I have no problem letting my 11 year old son have a little of my beer or scotch when I’m with him. He also likes to take a few mililiters of liquor at kiddush; he thinks the cough syrup tasting dreck is cool. But I won’t ever give anything to his friends, unless a parent is there as well. In short I’ll take responsibility for my kid imbibing a little under controlled circumstances, but not for others.
There is nothing in the world more painful for a man than a kidney stone, well maybe gout is as bad. I’ve had three stones over the years, and the only thing that works is morphine. Sometimes diet can control the creation of stones. Speak with your doctor.
A very good friend of mine is the highest ranked frum office in the NYPD; an Inspector, which is just below the various levels of Chief.
A flawed concept with no basis in classical Jewish thought.
The problem is that since R. Miller died, evolution has moved one. Many of the problmes with evolutionary theory he cited have been resolved.
I don’t know if requiring the bus drivers to work on Thanksgiving is a chilul Hashem. It probably isn’t. But doing what’s necessary to give them the day off, would be a big kiddush Hashem.
Alternate titles would be: “How to say a shiur wearing khakis” and “I close my collar when wearing a tie.”
One, indeed it is prudent not to concern oneself with the hygiene of others. But we all share this planet. One man’s poor personal habits is another man’s sensory assault.
Mod-72 you’re correct. I don’t want to conform to the mores of parts of my neighborhood because I’m quite comfortable with who I am, as I am. I suppose, to a certain extent, my obstinacy reflects a certain level of contempt for my surroundings.I don’t think that my neighbors care all that much though. We’re kind of an eclectic bunch in my little derfel. But thats the crucial difference, those yeshiva leit who walk around poorly groomed or improperly clad, intend no statement. Thet mistakenly believe they are showing respect for their surroundings and acting properly. It’s that error that creats the dissonance, and needs to be corrected.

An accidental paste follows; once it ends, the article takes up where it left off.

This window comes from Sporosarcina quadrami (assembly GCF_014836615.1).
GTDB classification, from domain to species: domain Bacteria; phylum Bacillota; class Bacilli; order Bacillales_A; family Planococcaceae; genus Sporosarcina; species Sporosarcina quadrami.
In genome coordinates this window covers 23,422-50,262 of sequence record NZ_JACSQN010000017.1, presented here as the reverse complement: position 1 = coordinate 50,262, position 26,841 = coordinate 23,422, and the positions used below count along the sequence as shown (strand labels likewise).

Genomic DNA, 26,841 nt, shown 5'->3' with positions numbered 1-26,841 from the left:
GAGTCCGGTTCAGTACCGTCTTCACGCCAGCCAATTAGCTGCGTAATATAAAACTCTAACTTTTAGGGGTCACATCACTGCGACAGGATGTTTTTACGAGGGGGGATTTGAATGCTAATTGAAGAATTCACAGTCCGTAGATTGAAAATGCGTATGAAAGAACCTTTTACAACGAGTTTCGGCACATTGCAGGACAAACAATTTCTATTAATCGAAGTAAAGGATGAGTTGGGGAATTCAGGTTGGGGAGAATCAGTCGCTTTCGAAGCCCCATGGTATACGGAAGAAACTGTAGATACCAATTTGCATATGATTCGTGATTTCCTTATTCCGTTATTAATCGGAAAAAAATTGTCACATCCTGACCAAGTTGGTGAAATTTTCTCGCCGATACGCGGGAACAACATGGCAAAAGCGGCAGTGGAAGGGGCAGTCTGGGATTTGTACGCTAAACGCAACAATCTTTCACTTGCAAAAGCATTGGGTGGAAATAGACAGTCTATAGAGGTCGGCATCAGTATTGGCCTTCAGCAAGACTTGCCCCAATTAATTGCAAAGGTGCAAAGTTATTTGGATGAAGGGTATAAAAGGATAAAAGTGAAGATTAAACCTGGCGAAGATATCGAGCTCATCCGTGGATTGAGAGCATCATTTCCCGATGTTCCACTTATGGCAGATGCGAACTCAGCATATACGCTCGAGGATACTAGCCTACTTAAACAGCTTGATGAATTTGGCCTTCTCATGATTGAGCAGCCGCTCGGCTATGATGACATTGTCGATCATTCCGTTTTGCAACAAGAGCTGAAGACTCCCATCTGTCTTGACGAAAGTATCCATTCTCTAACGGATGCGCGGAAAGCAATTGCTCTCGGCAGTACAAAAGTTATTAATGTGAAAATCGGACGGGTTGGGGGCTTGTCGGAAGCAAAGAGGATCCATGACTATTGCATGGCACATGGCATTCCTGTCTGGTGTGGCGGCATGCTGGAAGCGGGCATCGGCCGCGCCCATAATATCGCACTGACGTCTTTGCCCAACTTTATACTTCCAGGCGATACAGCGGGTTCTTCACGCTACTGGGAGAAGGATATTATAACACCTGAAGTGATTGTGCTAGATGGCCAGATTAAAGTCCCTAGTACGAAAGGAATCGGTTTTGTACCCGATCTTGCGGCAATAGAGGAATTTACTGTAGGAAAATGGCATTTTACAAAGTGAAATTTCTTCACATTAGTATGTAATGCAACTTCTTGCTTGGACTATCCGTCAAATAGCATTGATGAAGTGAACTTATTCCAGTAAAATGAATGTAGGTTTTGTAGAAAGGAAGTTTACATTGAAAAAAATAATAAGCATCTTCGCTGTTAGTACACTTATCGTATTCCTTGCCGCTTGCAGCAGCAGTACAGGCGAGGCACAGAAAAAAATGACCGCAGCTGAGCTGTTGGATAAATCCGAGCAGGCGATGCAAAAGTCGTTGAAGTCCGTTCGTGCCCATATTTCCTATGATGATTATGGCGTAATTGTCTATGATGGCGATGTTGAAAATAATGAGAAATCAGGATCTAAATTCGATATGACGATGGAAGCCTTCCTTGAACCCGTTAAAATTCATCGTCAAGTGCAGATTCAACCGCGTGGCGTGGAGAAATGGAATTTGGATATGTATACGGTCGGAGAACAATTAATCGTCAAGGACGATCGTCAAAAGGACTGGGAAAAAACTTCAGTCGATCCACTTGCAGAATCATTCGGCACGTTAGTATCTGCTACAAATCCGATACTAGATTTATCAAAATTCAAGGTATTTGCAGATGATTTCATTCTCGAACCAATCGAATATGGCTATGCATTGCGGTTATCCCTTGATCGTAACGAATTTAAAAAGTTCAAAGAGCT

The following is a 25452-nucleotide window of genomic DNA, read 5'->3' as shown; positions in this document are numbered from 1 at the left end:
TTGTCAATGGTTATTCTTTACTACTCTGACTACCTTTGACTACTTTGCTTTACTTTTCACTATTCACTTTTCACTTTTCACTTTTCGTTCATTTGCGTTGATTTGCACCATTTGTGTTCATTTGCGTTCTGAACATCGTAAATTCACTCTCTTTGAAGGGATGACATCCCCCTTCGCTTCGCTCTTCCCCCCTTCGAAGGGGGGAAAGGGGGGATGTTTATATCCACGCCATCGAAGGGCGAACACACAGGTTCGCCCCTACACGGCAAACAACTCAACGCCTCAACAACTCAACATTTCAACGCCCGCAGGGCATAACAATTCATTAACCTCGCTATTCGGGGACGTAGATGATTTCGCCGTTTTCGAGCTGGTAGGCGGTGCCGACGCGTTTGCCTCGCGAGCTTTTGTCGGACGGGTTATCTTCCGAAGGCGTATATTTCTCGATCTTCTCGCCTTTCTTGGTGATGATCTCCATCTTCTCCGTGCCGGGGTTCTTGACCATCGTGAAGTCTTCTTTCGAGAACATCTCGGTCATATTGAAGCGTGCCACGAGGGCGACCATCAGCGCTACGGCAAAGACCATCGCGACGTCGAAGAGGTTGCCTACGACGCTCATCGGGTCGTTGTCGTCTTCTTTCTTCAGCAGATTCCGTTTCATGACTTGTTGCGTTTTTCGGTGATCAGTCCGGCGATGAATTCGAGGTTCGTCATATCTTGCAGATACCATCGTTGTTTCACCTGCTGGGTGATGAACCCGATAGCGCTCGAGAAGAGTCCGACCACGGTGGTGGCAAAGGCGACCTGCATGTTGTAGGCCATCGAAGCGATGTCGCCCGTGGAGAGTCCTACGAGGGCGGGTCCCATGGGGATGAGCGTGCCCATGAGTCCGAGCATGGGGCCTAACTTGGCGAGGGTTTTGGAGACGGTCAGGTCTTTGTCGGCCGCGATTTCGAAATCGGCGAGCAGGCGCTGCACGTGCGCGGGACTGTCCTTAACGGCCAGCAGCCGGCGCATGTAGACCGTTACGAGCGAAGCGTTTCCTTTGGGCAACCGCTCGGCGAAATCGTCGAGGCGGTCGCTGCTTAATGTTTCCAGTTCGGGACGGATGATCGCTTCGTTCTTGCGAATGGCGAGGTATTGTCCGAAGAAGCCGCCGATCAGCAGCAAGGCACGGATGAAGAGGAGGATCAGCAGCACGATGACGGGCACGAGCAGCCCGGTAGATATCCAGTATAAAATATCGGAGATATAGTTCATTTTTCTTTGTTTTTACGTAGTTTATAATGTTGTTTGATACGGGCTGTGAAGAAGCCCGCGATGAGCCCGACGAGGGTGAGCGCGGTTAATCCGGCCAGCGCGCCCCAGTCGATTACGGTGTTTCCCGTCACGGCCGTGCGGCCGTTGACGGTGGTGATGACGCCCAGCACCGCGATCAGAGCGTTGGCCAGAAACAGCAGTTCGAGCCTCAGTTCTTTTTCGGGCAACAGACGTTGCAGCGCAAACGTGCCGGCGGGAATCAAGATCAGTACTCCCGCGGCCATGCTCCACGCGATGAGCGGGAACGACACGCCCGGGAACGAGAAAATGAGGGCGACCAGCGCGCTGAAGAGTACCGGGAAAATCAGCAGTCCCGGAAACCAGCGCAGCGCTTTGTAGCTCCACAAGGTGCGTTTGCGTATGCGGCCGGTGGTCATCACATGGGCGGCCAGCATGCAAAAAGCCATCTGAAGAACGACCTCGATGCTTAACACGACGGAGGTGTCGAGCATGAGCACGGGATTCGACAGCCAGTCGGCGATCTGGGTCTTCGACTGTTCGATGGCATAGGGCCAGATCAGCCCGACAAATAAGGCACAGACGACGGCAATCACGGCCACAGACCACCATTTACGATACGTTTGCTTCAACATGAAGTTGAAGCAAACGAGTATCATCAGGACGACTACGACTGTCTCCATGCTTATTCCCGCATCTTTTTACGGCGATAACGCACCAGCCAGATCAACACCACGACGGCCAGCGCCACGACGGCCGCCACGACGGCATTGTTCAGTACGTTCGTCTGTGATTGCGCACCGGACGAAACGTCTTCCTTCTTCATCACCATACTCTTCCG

The apparel oft bespeaks the man
The issue is grooming. Soliek makes a valid point. But at it’s essence I’m referring to grooming; looking neat, looking like one spent a few minutes every morning and insuring basics like, one either shaved or trimmed and/or combed one’s beard. Insuring that one’s ears are clean. Combing one’s hair. Grooming means pressing pants and wearing shirts that are not wrinkled, or socks without holes, polishing one’s shoes and having them heeled when necessary. It means showering and wearing deoderant. The whole point of the alter of Slabodka’s dress code, one patterned on middle class business dress of his day, was to imbue his students with a sense of dignity and pride. Similarly the Dejer Rav insisted that boys in his yeshiva have their pants pressed at all times. There is a value, a spiritual value in properly presenting oneself and in proper personal hygiene and grooming. It matters not what the actual clothing is. What matters is being well groomed.
Nothing like a little character assasination and kill the messenger. But allow me to clarify a few things. I don’t recall saying I take novels to schul. I do readily admit taking books with me to schul to read as I find the services boring, especially the poor aesthetics. The only novel I recall bringing was by Chaim Grade, which is a special class of fiction. And BTW, the rabbis of the schul in which I daven, are well aware of my reading habits. My criticism of yeshiva leit wearing their collars open is based on it looking unkempt. There are those who may feel my casual Shabbat afternoon outfits are too casual for the day. But I am never unkempt.
Yungerman1 I’m just a guy who tries to earn an honest buck and thinks doing so is more honorable than living off the communal dole. As to my pedigree, there is ample information about me in this site’s archives. Do a search and learn.
When earning an honest buck seems more honorable than sponging off the community.
This shaila needs the guidance of our Gedolim. What is the Da’as Torah on chasunah dancing?
It was in Rockland County, New York
To be brief is nice. I prefer to be boxer however.October 18, 2011 8:22 pm at 8:22 pm in reply to: What to do to the chazzan who takes too long for hallel #818611
Nice kiPurim Torah.